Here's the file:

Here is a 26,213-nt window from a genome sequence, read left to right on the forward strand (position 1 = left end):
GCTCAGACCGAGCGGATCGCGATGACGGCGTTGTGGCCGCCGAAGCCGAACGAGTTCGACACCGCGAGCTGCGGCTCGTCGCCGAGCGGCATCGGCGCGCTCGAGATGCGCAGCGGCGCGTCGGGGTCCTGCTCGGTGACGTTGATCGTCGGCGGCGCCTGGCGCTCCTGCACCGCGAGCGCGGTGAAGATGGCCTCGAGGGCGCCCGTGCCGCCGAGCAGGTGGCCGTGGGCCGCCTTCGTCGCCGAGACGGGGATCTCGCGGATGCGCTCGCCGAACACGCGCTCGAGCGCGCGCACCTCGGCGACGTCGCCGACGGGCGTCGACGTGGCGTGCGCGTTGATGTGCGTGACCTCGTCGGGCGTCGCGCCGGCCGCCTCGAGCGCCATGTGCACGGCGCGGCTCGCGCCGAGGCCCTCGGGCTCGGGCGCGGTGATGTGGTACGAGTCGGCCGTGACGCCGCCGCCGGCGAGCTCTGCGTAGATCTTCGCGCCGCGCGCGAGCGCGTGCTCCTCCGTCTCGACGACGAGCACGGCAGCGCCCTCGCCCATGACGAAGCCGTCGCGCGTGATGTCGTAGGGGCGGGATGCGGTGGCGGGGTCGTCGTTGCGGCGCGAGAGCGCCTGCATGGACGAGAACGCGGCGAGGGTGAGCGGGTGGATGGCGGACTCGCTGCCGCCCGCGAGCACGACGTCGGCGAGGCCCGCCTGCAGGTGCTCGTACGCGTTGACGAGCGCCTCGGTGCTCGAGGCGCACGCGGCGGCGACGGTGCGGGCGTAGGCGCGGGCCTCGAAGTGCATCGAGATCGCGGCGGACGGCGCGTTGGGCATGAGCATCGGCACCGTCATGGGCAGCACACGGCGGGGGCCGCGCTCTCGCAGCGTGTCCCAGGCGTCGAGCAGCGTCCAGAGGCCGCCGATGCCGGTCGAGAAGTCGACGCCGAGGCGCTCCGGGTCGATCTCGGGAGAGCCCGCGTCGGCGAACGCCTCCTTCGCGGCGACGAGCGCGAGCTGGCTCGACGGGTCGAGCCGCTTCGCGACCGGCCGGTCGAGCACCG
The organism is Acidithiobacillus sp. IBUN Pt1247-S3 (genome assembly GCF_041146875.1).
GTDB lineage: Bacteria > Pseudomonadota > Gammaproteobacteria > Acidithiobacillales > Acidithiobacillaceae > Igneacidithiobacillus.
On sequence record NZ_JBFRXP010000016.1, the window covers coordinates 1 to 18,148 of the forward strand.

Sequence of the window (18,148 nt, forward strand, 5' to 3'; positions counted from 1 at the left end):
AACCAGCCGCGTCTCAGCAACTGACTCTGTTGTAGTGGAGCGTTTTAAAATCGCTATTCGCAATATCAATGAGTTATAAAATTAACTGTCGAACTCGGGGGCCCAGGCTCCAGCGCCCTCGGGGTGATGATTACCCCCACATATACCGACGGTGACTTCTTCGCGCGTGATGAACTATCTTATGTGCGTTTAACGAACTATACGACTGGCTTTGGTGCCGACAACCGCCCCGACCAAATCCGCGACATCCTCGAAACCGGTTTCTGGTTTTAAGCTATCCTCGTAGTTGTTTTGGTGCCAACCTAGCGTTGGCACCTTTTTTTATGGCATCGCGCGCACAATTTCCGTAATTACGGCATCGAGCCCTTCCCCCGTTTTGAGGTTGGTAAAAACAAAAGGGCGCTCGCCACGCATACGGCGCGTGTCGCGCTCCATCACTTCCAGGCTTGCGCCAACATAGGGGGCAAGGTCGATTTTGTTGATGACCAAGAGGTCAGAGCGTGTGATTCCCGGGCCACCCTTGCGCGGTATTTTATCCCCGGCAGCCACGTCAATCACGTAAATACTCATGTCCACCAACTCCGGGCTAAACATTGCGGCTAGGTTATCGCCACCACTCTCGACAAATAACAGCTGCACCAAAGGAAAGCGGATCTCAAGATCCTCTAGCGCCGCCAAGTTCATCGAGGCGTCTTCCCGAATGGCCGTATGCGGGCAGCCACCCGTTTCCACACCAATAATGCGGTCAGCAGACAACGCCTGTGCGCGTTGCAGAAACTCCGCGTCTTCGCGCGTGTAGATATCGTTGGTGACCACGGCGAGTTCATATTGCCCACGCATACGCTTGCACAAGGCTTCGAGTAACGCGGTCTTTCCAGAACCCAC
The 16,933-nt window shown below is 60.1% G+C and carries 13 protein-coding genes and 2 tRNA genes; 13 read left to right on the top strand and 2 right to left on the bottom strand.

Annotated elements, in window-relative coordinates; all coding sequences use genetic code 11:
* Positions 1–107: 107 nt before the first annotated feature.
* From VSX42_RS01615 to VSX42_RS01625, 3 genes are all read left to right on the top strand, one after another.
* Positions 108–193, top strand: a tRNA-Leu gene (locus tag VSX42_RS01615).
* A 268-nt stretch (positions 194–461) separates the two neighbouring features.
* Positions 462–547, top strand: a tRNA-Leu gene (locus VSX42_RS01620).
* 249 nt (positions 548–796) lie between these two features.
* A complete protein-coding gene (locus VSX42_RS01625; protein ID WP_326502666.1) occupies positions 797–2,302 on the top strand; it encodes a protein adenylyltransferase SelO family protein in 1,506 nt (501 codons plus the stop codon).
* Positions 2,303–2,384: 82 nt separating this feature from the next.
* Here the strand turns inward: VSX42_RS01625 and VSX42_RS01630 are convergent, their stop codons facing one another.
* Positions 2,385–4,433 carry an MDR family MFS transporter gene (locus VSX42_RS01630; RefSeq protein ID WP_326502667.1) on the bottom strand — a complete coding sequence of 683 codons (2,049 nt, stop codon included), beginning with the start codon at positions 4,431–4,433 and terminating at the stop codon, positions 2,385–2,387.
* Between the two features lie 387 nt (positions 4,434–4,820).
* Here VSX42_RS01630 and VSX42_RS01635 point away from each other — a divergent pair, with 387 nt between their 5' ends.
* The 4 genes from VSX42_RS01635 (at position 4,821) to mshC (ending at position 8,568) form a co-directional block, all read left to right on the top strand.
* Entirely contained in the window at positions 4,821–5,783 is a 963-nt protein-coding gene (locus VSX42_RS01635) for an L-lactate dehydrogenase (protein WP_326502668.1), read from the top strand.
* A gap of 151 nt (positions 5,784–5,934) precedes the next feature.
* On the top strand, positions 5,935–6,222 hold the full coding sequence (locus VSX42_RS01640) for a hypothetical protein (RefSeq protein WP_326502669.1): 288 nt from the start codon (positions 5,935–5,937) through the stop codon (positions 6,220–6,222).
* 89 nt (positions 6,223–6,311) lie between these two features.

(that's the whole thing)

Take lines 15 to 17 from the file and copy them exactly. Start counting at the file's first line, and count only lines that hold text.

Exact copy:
* 249 nt (positions 548–796) lie between these two features.
* A complete protein-coding gene (locus VSX42_RS01625; protein ID WP_326502666.1) occupies positions 797–2,302 on the top strand; it encodes a protein adenylyltransferase SelO family protein in 1,506 nt (501 codons plus the stop codon).
* Positions 2,303–2,384: 82 nt separating this feature from the next.